Bradford's pleasant croon is relatable for its endearing amicability and optimistic tone — a remarkable ability to sing the sad songs in a coltish fashion. Rural metaphors and sly storytelling make Bradford seem like a close friend confiding in you about the unfortunate events of the night before. Domestic dysfunction and mutual reliance is a topic often touched on for Bradford. Preaching on "Better Than Drinking Alone," Bradford discloses a Sabbath tradition wherein he and his lady "Bask in the glory of a church full of red neon lights, where the pulpits lined with bar stools, the organ is a jukebox, and the prayers are all led by George Jones." The portrait is clear: Bradford's lifestyle and women don't mix as well as rum and coke; that's a good thing for the listener, as his rural and city stories are entirely relatable.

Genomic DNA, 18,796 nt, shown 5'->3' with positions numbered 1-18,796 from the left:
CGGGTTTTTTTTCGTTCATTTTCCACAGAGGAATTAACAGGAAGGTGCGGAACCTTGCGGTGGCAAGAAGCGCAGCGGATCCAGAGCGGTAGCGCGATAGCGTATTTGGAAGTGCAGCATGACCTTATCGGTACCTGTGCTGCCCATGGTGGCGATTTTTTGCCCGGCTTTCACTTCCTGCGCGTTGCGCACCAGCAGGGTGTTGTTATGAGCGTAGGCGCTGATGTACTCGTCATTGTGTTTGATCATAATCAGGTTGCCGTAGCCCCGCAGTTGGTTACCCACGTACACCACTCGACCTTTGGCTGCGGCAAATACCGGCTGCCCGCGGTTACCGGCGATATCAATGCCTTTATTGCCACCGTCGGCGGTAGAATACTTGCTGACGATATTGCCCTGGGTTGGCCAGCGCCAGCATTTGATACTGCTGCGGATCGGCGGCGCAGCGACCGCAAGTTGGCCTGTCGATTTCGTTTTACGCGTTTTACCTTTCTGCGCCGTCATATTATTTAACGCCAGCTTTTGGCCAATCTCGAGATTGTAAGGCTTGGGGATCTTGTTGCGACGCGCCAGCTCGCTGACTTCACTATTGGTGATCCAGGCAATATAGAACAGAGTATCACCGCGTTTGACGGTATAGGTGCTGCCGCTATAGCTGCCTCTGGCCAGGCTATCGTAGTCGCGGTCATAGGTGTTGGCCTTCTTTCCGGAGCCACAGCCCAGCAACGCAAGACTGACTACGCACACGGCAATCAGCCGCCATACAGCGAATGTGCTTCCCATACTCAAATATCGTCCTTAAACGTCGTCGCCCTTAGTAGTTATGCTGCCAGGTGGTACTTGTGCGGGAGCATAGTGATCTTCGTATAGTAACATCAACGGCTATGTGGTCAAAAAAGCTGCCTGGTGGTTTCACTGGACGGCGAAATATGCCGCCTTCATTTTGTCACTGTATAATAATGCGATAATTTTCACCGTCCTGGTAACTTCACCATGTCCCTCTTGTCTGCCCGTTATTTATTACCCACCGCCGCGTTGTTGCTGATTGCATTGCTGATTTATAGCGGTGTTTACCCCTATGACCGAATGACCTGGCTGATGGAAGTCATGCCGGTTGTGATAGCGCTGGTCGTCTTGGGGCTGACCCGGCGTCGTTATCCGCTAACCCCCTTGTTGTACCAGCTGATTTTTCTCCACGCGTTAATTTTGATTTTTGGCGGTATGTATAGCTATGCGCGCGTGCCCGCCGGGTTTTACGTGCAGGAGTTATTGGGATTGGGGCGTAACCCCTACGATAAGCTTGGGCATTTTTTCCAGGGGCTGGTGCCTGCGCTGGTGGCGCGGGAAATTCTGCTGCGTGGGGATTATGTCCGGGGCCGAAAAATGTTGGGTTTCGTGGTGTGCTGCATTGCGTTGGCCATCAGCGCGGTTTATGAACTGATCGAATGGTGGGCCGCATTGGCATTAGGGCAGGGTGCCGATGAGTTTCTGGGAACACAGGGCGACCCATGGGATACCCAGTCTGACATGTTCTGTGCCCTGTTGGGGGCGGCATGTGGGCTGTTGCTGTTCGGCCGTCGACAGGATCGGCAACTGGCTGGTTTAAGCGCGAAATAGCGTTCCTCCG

As smooth as the whiskey sung about are Burke Carroll's lap steel on "Walk of Shame" and "Always Be Blue," John Showman's fiddle on "On the Line" and "Take You Back Again" and Will Meadows' mandolin break on "Run To the Pines." The music harmoniously connects with Bradford's themes by shadowing lonely and riotous conduct: sad sliding steel for dark ballroom lamentations and blistering Thorogood guitar for roadhouse brawls. Much like Merle Haggard's work (his song "The Bottle Let Me" is covered in this album), Drinking Alone will make you wish you could sing the country blues like a cowboy. (Independent)